Electrodynamics related question

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fluidistic
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I've "learned" how to make X-Rays with the Bremsstrahlung effect. That is, we accelerate electrons (that we get by a current passing through a resistance) through a difference of potential and we put a material (generally metallic) so that electrons get "decelerated" very quickly and they emit photons, X-rays.
My question is: when we accelerate the electrons with the difference of potential, don't they radiate photons?
 

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  • #2
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I've "learned" how to make X-Rays with the Bremsstrahlung effect. That is, we accelerate electrons (that we get by a current passing through a resistance) through a difference of potential and we put a material (generally metallic) so that electrons get "decelerated" very quickly and they emit photons, X-rays.
My question is: when we accelerate the electrons with the difference of potential, don't they radiate photons?
For regular RF frequencies it is called a radio transmitter antenna. In this case the radio antenna (usually 1/2 or 1/4 wavelength long) radiates a coherent RF wave (photons) with wavelengths of a few centimeters to ~300 meters. Microwave antennas are slightly different in that the radio waves are often emitted directly from waveguides without physical antennas.

Bob S
 
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Born2bwire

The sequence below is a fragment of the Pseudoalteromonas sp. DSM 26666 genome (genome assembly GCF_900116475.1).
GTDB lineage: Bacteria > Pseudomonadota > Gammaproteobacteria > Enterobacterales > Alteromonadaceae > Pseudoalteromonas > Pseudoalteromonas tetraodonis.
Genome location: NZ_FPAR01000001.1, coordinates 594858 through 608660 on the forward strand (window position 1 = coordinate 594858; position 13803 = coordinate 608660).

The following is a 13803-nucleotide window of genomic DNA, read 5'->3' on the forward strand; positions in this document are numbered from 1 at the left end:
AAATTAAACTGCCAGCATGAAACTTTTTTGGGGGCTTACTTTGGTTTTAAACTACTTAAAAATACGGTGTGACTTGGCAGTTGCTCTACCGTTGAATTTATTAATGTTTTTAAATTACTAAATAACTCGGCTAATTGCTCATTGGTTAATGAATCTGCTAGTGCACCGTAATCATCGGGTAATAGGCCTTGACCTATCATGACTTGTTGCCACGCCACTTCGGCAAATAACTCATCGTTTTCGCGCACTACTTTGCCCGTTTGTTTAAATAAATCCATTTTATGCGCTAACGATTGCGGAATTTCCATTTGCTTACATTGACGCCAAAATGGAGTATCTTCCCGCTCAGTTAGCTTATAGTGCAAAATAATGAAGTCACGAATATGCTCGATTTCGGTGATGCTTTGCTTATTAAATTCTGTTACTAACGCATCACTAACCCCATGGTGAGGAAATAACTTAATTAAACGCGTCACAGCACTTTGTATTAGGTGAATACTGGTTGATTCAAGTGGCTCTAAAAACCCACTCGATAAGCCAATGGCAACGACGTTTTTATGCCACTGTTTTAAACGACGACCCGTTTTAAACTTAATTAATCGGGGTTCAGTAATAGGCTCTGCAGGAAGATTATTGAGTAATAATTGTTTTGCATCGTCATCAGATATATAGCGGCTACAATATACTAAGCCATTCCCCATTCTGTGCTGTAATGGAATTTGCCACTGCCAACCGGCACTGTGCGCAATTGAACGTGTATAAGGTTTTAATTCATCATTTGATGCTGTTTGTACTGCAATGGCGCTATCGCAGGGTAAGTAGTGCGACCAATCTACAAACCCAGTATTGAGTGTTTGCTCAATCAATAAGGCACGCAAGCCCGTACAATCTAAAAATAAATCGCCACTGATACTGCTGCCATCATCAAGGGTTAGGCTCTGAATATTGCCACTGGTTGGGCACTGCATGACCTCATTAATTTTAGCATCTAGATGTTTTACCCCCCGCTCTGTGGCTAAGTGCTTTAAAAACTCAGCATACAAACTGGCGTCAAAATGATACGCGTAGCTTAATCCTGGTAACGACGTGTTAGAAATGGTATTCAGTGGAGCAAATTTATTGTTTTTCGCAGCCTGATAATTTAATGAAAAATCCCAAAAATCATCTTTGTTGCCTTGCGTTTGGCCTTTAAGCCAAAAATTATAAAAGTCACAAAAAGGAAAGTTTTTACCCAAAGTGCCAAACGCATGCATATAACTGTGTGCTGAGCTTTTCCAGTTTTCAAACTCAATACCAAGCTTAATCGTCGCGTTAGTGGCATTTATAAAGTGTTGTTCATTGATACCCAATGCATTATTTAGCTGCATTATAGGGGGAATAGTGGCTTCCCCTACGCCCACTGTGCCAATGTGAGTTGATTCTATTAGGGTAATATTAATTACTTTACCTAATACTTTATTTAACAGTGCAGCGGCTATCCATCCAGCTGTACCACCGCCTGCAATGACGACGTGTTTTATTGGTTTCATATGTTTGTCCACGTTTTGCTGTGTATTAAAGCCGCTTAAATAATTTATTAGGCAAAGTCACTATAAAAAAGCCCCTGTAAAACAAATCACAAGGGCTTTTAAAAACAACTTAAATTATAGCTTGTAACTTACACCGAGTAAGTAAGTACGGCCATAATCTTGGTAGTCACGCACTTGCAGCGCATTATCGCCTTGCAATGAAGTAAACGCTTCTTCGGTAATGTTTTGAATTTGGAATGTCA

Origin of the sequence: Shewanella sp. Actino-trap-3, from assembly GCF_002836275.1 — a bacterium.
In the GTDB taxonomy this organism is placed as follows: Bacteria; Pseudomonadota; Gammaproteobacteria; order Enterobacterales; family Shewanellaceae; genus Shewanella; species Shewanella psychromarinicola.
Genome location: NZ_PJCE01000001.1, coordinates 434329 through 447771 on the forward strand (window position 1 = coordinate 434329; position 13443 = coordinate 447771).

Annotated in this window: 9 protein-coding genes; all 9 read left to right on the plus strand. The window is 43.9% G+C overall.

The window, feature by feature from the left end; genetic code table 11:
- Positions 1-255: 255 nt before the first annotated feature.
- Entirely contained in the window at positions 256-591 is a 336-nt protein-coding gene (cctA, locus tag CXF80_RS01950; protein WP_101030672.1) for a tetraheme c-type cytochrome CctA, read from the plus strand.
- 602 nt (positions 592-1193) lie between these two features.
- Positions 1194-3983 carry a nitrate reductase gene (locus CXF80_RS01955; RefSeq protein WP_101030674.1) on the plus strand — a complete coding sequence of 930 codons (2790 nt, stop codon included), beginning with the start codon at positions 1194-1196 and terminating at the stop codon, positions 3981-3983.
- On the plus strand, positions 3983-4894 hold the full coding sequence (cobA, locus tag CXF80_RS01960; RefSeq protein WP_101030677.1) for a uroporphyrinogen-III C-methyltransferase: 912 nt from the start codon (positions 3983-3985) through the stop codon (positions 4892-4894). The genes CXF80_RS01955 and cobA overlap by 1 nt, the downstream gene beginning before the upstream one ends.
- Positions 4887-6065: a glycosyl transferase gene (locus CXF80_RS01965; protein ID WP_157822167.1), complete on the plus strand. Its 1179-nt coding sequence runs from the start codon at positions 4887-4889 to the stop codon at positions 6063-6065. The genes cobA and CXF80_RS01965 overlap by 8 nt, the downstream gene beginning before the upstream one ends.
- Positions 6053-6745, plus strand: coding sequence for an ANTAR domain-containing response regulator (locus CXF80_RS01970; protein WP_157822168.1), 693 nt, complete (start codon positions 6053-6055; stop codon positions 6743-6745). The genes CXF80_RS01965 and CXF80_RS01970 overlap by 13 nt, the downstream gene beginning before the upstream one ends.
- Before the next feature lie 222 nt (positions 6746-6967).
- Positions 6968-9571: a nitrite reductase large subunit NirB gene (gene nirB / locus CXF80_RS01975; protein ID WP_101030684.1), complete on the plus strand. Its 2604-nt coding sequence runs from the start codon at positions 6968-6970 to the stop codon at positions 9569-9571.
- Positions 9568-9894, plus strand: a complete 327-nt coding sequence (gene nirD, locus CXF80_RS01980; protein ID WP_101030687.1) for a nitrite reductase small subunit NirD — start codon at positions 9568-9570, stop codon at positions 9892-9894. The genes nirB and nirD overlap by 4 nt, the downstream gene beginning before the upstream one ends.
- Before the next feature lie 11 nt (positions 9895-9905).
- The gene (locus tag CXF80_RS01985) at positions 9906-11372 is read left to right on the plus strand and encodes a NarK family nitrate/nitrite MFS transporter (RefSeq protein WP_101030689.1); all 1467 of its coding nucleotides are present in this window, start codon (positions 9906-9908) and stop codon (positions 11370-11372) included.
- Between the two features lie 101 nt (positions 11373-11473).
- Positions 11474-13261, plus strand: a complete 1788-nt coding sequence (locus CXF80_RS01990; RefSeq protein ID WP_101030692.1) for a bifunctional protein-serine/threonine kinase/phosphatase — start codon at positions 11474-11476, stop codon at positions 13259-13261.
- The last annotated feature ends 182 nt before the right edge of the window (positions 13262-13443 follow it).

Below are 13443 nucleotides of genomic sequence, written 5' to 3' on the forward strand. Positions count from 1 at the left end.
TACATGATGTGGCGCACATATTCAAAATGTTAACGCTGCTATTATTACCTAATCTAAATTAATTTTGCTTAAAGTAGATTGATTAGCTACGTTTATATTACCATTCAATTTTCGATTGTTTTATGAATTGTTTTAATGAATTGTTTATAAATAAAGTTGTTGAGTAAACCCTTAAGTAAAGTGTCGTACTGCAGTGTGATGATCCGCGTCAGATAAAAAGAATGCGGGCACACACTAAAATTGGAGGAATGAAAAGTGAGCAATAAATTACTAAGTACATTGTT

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I've "learned" how to make X-Rays with the Bremsstrahlung effect. That is, we accelerate electrons (that we get by a current passing through a resistance) through a difference of potential and we put a material (generally metallic) so that electrons get "decelerated" very quickly and they emit photons, X-rays.
My question is: when we accelerate the electrons with the difference of potential, don't they radiate photons?
Yes, but the bandwidth of the emitted radiation is much lower than X-rays and the rate of emmission is lower due to the much slower acceleration when compared to the braking mechanism. You can actually calculate the power of the emited radiation using the Larmor formula. Jackson gives a detailed treatment of such problems in his textbook.
 
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fluidistic
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Ok thank you guys, really awesome explanations. I get it.
 

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